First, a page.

Exploring Attitude in the Body Part 3 - From Demand to Despair
The last article discussed the physiological reaction of a young infant to external stress. As this infant grows and develops coordination and strength he will have new and different ways to meet the world. But if he had prolonged reactions to external stimuli, the early reaction pattern may stay buried in his system only to be triggered in the future; it creates a vulnerability and sets him up for perceiving the world in a certain way where trust is a big issue. Stress on a newborn can lead to particular psychological stressors later in life.
But let’s say everything went pretty well for the little guy those first few months and then things changed. Maybe mom had to go back to work and the baby’s safe haven is disrupted. This will be a full body experience for a small human being, it is the natural response to a situation he cannot understand cognitively. He will experience some level of shock that registers in a variety of ways in the system, the body, the mind and emotions.
Let’s imagine a 7 month old lying in his bed who wants or needs something; perhaps he is ready to get up. His way of letting us know is through crying. Usually he will get a response, but what happens when he doesn’t? He will cry louder… and louder, and harder. His body will be a fountainhead of frustration and eventually maybe even rage, WAHWAHWAH! And if he is not answered at some point he will begin to have other experiences, perhaps fear that escalates the crying even more WAHWAHWAHWAHWAH. Eventually he will become exhausted. After this experience is repeated a number of times the baby may give up and fall into a state of despair. This collapse can sometimes be seen in the muscle structure; a cave in the center of their chest or the down turn of their shoulders, forward extension of the neck and jaw. If the situation continues until the baby is standing on his feet the soft bone of the arches could collapse inward with the weight of the despair. If sometimes the baby’s cry is answered and other times not, he may develop a stronger will power before the despair takes over, in this situation the child may have more energy to sustain the demand for help.
Although it is unlikely this cycle would manifest in the body and the personality if the neglect happens rarely, this situation doesn’t have to occur all of the time in order for it to affect a baby’s experience of the world around him. It just really depends on his sense of constancy of his caregiver. Some parents may be very present and attentive when they are home and the baby feels safe and loved, others parents may be overwhelmed with tasks after work and have less ability to cater to the needs of the child.
One of the things that may become skewed in these situations is the child’s perception of his own wants and needs. Have you ever wondered why some people can take rejection pretty well and others go into such deep despair around it? It may come from experiences that occurred in this early time of life which then wires the entire system to interpret these outside behaviors in a way that is threatening to the child’s survival. We all know the deep pain of abandonment, but we have different reactions to it. Those who were affected during this early time where the baby is still dependent in a “symbiotic” way, approximately 7-18 months of age, tend to have much more trouble with this experience than others. They might stay longer in relationships where their needs aren’t met, unable to understand their own responsibility in helping themselves to get what they need by the choices they make in life.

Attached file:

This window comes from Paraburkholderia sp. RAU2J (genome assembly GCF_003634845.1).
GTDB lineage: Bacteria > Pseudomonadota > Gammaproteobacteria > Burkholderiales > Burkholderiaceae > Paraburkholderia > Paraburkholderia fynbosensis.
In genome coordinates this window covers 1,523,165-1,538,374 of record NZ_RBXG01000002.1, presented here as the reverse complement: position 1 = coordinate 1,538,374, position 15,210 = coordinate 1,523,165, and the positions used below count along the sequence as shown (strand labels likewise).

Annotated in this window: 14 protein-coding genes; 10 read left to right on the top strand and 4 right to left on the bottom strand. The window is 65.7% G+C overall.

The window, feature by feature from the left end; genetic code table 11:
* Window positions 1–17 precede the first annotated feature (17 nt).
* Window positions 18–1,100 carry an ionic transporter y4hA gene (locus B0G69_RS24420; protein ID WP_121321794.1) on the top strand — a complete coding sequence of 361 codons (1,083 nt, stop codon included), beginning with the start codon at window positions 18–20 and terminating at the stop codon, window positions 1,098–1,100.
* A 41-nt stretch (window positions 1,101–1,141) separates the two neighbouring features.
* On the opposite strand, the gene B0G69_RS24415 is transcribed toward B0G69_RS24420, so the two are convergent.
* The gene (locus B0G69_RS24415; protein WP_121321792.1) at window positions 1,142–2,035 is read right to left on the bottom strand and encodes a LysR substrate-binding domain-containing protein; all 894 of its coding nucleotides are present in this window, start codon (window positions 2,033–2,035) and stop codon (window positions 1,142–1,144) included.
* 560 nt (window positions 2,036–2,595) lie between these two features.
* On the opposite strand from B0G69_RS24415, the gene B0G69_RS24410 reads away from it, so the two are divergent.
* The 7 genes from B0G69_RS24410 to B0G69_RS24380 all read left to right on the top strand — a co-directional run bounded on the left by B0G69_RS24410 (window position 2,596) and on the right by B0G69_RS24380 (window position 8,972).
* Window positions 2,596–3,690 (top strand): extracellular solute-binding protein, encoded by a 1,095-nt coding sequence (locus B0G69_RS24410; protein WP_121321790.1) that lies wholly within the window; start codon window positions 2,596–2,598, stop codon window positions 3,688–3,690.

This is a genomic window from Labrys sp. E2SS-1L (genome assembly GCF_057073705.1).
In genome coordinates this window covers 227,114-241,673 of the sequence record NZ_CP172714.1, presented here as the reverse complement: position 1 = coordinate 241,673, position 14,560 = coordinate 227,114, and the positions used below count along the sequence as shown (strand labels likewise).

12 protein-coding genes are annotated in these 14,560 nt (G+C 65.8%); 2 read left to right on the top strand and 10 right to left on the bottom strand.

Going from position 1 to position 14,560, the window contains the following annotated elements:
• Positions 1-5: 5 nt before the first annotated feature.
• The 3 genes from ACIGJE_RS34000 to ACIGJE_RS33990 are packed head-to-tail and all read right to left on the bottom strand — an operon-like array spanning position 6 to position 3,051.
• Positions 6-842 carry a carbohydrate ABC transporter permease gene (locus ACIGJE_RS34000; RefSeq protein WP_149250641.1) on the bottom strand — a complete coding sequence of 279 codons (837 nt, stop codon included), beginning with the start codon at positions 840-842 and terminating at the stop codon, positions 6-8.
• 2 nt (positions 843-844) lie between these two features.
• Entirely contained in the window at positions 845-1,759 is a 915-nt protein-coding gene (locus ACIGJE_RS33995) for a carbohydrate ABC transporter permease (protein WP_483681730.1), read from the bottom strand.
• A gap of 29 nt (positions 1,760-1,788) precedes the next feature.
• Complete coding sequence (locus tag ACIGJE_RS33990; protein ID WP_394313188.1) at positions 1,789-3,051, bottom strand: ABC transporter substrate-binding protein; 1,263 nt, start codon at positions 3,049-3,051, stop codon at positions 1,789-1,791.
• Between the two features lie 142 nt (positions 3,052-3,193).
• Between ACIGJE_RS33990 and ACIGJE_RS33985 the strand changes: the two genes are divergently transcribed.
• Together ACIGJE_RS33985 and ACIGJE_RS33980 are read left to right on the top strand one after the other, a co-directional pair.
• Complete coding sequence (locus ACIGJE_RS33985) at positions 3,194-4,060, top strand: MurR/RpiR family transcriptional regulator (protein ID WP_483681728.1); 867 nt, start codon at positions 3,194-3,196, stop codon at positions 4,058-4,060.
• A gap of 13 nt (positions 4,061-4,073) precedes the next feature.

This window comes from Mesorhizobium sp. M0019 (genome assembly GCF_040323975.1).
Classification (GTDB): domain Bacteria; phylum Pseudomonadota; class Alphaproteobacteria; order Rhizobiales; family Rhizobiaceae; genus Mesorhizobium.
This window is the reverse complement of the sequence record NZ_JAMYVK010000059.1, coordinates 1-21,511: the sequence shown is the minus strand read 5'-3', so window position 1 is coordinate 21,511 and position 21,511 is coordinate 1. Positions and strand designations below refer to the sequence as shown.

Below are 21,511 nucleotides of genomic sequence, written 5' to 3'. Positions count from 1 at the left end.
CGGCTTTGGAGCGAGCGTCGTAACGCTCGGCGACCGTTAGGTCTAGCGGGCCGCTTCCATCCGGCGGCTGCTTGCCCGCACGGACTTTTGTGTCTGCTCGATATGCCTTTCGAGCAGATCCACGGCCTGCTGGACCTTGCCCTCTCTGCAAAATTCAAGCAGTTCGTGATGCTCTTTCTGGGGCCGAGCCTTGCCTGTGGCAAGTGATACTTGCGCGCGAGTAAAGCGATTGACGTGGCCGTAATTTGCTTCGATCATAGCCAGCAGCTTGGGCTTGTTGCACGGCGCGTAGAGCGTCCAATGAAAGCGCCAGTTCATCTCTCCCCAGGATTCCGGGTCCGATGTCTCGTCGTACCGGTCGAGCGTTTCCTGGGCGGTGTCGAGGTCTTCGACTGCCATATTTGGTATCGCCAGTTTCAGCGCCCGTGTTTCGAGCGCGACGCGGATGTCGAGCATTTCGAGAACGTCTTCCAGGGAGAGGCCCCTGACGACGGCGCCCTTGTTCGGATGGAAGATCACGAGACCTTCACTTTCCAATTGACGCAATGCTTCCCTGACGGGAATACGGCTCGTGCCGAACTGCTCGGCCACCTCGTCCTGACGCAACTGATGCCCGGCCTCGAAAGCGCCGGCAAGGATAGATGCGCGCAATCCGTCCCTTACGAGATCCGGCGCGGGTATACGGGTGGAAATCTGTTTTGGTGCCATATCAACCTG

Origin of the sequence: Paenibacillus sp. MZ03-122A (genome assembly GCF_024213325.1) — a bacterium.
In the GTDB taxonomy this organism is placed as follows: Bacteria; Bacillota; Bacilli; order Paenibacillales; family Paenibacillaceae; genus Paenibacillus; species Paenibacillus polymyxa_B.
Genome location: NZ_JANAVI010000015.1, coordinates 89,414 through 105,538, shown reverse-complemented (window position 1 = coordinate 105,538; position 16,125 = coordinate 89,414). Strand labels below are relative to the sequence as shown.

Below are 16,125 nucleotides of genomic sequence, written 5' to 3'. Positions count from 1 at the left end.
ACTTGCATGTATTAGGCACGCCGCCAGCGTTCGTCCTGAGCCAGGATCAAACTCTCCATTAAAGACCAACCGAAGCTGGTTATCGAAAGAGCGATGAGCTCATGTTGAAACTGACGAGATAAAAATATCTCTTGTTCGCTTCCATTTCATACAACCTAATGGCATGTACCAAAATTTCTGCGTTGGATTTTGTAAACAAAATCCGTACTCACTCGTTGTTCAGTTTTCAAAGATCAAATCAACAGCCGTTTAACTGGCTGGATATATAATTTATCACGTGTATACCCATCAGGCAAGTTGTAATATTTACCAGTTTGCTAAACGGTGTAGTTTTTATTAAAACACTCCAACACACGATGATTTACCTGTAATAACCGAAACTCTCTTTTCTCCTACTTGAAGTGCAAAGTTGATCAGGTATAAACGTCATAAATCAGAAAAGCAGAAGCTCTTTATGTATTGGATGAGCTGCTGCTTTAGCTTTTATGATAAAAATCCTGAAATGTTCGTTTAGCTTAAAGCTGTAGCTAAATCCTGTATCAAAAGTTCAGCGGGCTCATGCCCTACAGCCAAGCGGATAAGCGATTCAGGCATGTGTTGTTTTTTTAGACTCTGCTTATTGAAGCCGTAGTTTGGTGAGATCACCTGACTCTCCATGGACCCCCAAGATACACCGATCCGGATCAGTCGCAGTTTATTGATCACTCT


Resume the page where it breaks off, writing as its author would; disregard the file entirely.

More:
This is a time of life when we are naturally reaching out to get our needs met. This reaching impetus is affected. When hurt in the earlier months of this developmental phase the person might retain an underlying neediness, coming across very clingy they develop traits of dependence or “co-dependence”, reactions from the early unmet needs. When stuck in this developmental stage one can retain a sense of entitlement which comes across to others as demanding even if it is disowned and portrayed in some hidden fashion. Many clients that I see feel great shame over their needs and wants. Or sometimes people develop a false sense of independence; “I will do it for myself”. In later life this person may have difficulty allowing others to see their needs which can be a barrier to intimacy or a type of loneliness.
Treatment requires a non-judgmental environment where we can explore the triggers and trace the reaction patterns in the body, the emotions, mind and will (our actions). Sometimes the works leads us to memories, other times just to a felt experience in the body and emotions. The memories or experiences are not as important as the understanding that this is a systemic block that creates the patterns of our life and our personality, but they are not who we really are. Eventually we can learn that these reactions are not true to the present situation now that we are an adult and have choices, there is no threat to our life from rejection anymore. We need to develop love and compassion for the young part of us that had difficult experiences and still struggles with the residue of them. Through the therapeutic process we can learn to love and respect ourselves and to give oneself what we need from the inside instead of clinging to an outside image that will save us. As we learn to do this we don’t fall as deeply into the trigger and the old feeling of “I do it myself” or the despair. Physiologically we rewire the system to retain its own charge and be able to direct it for our life. In this work we are gradually creating new neural networks in the brain that will give us choices that we didn’t have in the old reaction pattern, it leads to new experiences of safety and to a sense of wholeness and more trust and ease in life in general.
by Aylee Welch, LICSW